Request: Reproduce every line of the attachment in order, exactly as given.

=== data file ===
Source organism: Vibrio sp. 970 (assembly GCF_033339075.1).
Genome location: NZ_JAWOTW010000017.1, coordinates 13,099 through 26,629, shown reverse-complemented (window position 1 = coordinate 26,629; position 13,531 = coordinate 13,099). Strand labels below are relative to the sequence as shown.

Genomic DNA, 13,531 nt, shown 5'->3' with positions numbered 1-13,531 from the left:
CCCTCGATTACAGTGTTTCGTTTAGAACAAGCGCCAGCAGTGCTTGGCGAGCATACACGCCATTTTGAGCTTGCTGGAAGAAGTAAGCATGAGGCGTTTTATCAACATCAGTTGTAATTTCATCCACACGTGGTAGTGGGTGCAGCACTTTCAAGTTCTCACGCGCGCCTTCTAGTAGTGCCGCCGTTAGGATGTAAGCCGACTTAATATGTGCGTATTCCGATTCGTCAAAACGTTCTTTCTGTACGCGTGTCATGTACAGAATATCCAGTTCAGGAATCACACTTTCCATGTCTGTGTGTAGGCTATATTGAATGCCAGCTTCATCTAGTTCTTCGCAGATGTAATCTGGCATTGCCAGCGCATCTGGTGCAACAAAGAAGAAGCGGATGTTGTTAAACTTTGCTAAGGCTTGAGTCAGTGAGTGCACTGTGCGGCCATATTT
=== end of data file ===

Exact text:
Source organism: Vibrio sp. 970 (assembly GCF_033339075.1).
Genome location: NZ_JAWOTW010000017.1, coordinates 13,099 through 26,629, shown reverse-complemented (window position 1 = coordinate 26,629; position 13,531 = coordinate 13,099). Strand labels below are relative to the sequence as shown.

Genomic DNA, 13,531 nt, shown 5'->3' with positions numbered 1-13,531 from the left:
CCCTCGATTACAGTGTTTCGTTTAGAACAAGCGCCAGCAGTGCTTGGCGAGCATACACGCCATTTTGAGCTTGCTGGAAGAAGTAAGCATGAGGCGTTTTATCAACATCAGTTGTAATTTCATCCACACGTGGTAGTGGGTGCAGCACTTTCAAGTTCTCACGCGCGCCTTCTAGTAGTGCCGCCGTTAGGATGTAAGCCGACTTAATATGTGCGTATTCCGATTCGTCAAAACGTTCTTTCTGTACGCGTGTCATGTACAGAATATCCAGTTCAGGAATCACACTTTCCATGTCTGTGTGTAGGCTATATTGAATGCCAGCTTCATCTAGTTCTTCGCAGATGTAATCTGGCATTGCCAGCGCATCTGGTGCAACAAAGAAGAAGCGGATGTTGTTAAACTTTGCTAAGGCTTGAGTCAGTGAGTGCACTGTGCGGCCATATTT